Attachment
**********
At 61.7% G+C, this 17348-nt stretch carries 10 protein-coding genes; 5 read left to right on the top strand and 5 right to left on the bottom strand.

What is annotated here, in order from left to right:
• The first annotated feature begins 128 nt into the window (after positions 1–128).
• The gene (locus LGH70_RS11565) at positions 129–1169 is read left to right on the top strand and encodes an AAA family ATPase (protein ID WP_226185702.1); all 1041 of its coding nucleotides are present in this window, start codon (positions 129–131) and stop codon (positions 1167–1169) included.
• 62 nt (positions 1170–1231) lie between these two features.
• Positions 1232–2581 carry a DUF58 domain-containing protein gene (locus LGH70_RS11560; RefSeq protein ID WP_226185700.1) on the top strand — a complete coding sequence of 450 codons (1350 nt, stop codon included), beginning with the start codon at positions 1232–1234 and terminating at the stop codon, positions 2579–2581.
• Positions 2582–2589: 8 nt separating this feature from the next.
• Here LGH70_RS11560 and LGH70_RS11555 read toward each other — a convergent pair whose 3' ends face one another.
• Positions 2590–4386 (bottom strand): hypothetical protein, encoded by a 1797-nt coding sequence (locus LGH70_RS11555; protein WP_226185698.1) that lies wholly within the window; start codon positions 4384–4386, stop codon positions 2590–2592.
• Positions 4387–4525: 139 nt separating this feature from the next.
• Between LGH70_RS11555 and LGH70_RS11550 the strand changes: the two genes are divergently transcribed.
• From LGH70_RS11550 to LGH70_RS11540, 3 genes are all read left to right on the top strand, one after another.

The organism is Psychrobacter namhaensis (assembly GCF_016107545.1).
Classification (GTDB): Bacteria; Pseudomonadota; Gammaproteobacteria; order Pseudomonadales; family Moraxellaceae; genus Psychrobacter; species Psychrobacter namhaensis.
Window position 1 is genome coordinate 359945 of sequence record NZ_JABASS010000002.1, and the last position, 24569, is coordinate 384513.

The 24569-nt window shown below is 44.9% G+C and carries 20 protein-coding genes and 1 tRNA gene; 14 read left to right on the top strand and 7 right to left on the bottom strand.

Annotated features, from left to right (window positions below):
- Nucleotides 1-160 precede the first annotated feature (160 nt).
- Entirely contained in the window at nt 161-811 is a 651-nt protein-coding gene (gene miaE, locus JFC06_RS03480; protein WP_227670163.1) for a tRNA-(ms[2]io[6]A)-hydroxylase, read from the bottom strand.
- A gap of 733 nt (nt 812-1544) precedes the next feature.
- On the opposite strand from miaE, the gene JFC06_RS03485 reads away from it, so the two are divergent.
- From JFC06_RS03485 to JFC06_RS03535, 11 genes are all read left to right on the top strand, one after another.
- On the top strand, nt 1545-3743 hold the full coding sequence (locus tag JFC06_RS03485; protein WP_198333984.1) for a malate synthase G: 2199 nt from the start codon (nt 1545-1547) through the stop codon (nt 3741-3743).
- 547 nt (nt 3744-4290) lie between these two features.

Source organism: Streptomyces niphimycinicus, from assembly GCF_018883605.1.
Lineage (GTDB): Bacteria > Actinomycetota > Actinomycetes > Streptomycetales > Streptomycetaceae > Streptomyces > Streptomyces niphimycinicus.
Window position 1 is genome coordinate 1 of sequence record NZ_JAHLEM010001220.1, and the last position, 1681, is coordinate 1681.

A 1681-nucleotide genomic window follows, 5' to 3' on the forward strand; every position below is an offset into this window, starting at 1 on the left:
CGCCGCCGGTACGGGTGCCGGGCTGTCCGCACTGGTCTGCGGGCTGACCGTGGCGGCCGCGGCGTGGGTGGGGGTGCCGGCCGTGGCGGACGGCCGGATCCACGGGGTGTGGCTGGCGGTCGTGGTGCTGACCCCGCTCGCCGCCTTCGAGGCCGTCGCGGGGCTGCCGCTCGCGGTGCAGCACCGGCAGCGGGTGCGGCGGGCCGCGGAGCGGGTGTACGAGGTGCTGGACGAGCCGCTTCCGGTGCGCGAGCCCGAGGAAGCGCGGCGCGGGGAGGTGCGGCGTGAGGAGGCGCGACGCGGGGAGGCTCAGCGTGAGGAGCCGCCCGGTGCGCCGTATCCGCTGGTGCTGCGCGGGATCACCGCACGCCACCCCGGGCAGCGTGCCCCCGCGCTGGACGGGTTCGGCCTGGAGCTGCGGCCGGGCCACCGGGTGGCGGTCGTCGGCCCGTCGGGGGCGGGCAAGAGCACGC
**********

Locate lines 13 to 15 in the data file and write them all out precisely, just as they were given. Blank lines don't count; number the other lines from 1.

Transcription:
The organism is Psychrobacter namhaensis (assembly GCF_016107545.1).
Classification (GTDB): Bacteria; Pseudomonadota; Gammaproteobacteria; order Pseudomonadales; family Moraxellaceae; genus Psychrobacter; species Psychrobacter namhaensis.
Window position 1 is genome coordinate 359945 of sequence record NZ_JABASS010000002.1, and the last position, 24569, is coordinate 384513.